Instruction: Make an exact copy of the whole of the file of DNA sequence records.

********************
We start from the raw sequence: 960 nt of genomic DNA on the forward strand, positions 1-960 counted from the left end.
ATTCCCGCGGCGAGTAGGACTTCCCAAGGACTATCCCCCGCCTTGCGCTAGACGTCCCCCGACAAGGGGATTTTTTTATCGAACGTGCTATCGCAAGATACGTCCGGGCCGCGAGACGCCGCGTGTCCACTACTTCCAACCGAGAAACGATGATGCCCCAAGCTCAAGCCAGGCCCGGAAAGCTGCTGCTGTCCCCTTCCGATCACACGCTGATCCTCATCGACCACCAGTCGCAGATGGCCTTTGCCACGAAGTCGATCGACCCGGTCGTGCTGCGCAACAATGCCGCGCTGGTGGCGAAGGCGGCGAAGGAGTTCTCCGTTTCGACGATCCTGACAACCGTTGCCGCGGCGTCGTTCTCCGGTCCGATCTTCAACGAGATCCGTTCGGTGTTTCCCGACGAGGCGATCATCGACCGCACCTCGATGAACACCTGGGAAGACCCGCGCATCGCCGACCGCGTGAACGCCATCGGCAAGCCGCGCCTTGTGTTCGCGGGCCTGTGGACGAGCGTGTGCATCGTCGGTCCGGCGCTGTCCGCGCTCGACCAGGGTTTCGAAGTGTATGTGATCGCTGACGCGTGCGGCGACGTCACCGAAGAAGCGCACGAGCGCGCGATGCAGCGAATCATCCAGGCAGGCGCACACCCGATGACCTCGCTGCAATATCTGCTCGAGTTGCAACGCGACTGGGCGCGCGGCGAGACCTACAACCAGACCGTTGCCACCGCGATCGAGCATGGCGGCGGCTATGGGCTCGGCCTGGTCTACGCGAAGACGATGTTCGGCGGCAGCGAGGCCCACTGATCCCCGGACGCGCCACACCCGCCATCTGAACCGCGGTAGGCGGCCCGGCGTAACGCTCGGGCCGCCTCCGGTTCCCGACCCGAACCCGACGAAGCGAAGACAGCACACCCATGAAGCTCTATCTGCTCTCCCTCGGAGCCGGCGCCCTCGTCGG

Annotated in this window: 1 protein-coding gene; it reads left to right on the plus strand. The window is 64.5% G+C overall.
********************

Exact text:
We start from the raw sequence: 960 nt of genomic DNA on the forward strand, positions 1-960 counted from the left end.
ATTCCCGCGGCGAGTAGGACTTCCCAAGGACTATCCCCCGCCTTGCGCTAGACGTCCCCCGACAAGGGGATTTTTTTATCGAACGTGCTATCGCAAGATACGTCCGGGCCGCGAGACGCCGCGTGTCCACTACTTCCAACCGAGAAACGATGATGCCCCAAGCTCAAGCCAGGCCCGGAAAGCTGCTGCTGTCCCCTTCCGATCACACGCTGATCCTCATCGACCACCAGTCGCAGATGGCCTTTGCCACGAAGTCGATCGACCCGGTCGTGCTGCGCAACAATGCCGCGCTGGTGGCGAAGGCGGCGAAGGAGTTCTCCGTTTCGACGATCCTGACAACCGTTGCCGCGGCGTCGTTCTCCGGTCCGATCTTCAACGAGATCCGTTCGGTGTTTCCCGACGAGGCGATCATCGACCGCACCTCGATGAACACCTGGGAAGACCCGCGCATCGCCGACCGCGTGAACGCCATCGGCAAGCCGCGCCTTGTGTTCGCGGGCCTGTGGACGAGCGTGTGCATCGTCGGTCCGGCGCTGTCCGCGCTCGACCAGGGTTTCGAAGTGTATGTGATCGCTGACGCGTGCGGCGACGTCACCGAAGAAGCGCACGAGCGCGCGATGCAGCGAATCATCCAGGCAGGCGCACACCCGATGACCTCGCTGCAATATCTGCTCGAGTTGCAACGCGACTGGGCGCGCGGCGAGACCTACAACCAGACCGTTGCCACCGCGATCGAGCATGGCGGCGGCTATGGGCTCGGCCTGGTCTACGCGAAGACGATGTTCGGCGGCAGCGAGGCCCACTGATCCCCGGACGCGCCACACCCGCCATCTGAACCGCGGTAGGCGGCCCGGCGTAACGCTCGGGCCGCCTCCGGTTCCCGACCCGAACCCGACGAAGCGAAGACAGCACACCCATGAAGCTCTATCTGCTCTCCCTCGGAGCCGGCGCCCTCGTCGG

Annotated in this window: 1 protein-coding gene; it reads left to right on the plus strand. The window is 64.5% G+C overall.